Made with flowers in mind, these 8 artisans show how flowers can be incorporated into art of all forms and media.
Ikebana Inspired Vases
Understanding the relationships between the floral and stem materials combined with the different types of ceramic containers and vases used to complete interesting arrangements with the right spirit of Ikebana. It was fun to learn the role of the container or vase – that of coordinating and harmonizing many different kinds of flowers and materials. At the same time, the container or vase brings a unique accent to the ikebana arrangement through color, shape and volume. Sue knew that knowledge would be exciting to use in her own work. Sue has enjoyed using glaze color choices and the varied depths of a carved surface in each vase to create unique starting points waiting for the floral materials to complete every arrangement.
There are many ways to incorporate flowers in this medium. In this case I am showing pieces that are just using glass frit to make a flower colorscape, the vase's are designed to complement the flowers that will be displayed in them. I also incorporate the "ghosts" of flowers by firing actual flowers onto the glass to make Fossil flowers.
These vases are a part of a new body of work I'm exploring. Minimalistic in design, I am inspired by my appreciation for asian ceramics, primarily Japanese. The vases are wheel thrown and altered. What makes them unique is that they provide a quiet and contemporary back drop to a beautiful bouquet of flowers.
I love fresh flowers and gardening so making vases happened very naturally. I used to focus on really large vases, which I do still make from time to time, but I have really been enjoying making bud vases. Sometimes you just want to pick a few blooms from the garden.
I am passionate about the environment and enjoy frequently using “honey bees” as subject matter for my work in an effort to promote the public’s awareness of their importance. I volunteer for “Bee City USA” an organization that promotes education for protecting the eco-system. I also use solar energy for firing my electric kiln.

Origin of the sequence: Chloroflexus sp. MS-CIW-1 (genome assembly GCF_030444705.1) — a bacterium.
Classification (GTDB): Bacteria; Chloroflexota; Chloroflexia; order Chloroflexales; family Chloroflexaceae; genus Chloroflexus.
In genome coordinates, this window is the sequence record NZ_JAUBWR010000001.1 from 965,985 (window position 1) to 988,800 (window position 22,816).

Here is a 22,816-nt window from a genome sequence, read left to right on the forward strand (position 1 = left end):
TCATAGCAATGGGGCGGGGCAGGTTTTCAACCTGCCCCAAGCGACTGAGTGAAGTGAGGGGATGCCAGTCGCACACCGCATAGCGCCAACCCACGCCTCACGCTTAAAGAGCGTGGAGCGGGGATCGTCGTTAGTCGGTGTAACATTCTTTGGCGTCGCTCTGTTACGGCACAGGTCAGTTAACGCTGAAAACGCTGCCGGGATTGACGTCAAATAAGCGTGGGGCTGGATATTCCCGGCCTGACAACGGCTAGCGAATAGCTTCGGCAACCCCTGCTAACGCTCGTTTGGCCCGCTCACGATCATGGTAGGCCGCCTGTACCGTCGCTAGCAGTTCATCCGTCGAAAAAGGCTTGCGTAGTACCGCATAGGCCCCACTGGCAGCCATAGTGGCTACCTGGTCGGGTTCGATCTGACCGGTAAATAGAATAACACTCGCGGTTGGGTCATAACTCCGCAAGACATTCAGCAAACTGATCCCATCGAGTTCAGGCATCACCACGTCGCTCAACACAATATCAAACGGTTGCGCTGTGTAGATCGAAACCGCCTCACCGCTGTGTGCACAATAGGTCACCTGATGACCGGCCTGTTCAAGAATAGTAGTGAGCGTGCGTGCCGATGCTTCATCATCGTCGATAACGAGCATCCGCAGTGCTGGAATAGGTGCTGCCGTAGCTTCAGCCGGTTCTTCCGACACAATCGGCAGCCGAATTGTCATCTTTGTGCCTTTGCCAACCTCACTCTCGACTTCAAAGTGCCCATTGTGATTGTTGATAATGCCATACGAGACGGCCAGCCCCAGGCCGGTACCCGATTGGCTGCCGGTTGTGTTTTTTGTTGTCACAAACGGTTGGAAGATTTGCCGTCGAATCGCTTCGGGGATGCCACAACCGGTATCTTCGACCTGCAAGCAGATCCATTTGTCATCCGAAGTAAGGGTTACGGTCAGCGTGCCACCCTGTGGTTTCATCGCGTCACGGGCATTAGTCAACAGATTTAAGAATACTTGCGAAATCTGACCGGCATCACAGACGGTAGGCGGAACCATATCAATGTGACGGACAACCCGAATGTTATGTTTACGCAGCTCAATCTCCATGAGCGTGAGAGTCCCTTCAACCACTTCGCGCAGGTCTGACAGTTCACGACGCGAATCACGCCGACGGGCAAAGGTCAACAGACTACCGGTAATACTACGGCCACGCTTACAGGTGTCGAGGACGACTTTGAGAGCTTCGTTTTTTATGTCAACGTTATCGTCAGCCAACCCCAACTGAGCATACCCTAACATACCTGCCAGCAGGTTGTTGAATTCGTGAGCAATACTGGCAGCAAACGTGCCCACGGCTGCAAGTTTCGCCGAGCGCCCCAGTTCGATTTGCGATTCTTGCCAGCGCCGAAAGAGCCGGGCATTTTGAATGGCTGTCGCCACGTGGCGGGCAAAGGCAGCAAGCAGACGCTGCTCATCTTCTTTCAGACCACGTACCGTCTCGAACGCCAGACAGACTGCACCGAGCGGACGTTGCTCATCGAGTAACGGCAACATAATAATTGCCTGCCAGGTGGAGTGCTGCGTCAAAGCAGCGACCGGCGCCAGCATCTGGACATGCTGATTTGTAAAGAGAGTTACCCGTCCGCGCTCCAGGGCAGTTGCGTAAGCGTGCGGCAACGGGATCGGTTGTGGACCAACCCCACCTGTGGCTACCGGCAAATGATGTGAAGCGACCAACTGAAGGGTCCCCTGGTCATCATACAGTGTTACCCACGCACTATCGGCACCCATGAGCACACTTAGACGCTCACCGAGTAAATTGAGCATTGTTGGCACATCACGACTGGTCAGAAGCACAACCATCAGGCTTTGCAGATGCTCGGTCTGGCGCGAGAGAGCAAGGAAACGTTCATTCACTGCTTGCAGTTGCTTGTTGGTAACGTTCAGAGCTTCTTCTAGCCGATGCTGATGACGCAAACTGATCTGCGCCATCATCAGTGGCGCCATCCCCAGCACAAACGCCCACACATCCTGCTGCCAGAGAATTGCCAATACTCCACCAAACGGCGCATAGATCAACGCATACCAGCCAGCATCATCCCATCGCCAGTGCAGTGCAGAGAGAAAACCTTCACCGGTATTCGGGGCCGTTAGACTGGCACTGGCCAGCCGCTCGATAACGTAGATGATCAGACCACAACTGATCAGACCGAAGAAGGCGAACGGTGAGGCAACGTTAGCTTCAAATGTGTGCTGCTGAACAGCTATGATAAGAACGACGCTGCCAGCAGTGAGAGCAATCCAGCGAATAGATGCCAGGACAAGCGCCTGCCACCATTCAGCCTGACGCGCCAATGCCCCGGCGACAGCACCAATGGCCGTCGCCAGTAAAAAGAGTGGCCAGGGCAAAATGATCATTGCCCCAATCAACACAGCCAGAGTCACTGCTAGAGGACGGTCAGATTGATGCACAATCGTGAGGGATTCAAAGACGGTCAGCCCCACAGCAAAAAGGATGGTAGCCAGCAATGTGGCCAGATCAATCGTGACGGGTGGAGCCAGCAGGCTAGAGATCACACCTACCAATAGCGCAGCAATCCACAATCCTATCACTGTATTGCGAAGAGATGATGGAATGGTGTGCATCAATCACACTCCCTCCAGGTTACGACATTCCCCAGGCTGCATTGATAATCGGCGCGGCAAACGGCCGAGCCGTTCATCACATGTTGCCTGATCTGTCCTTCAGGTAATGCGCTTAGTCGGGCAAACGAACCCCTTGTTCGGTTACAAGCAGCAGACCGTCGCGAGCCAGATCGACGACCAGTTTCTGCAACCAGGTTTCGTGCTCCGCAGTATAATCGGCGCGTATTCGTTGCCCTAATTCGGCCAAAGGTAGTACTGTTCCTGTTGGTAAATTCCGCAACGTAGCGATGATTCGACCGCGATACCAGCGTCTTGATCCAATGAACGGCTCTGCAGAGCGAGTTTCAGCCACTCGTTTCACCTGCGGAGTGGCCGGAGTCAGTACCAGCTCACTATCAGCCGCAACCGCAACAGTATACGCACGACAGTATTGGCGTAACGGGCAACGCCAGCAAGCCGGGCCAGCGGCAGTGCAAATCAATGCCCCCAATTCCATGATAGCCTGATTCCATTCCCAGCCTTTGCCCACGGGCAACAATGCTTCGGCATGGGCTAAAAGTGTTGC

I have worked with glass for over thirty years, drawn to the process of shaping molten glass with breath, gravity, and simple tools. I rely on five thousand years of traditions, techniques and forms for inspiration. I use a variety of techniques including sculpting, blowing, cane drawing, and painting with glass enamels.
Imagery of animals had its beginnings with the birth of my son (Ryan). I was immersed in the wee world of children. Interweaving folktales and animal imagery into my own myths. Just as fairy tales speak through fantastical creatures of deeper and sometime darker truths, I would use the language of whimsy to let the viewer laugh, through the tears. I like to imagine that my clay sculpture is infused with an emotional stance that has humorous edge. I wanted to keep with my sculptural style changing the rabbits and cat into a vessel that holds a flower.
Sarah Wells Rolland
I have been working with clay for over three decades now. I am as captivated today as I was when I discovered clay for the first time. I am passionate about pots, creativity and teaching the next generation of potters. Form is what drives my creative process. I focus on the beauty of the line and volume of form and strive for surfaces that keep the form the main thing. Making pots for others to love and enjoy has been and continues to be close to my heart as I create.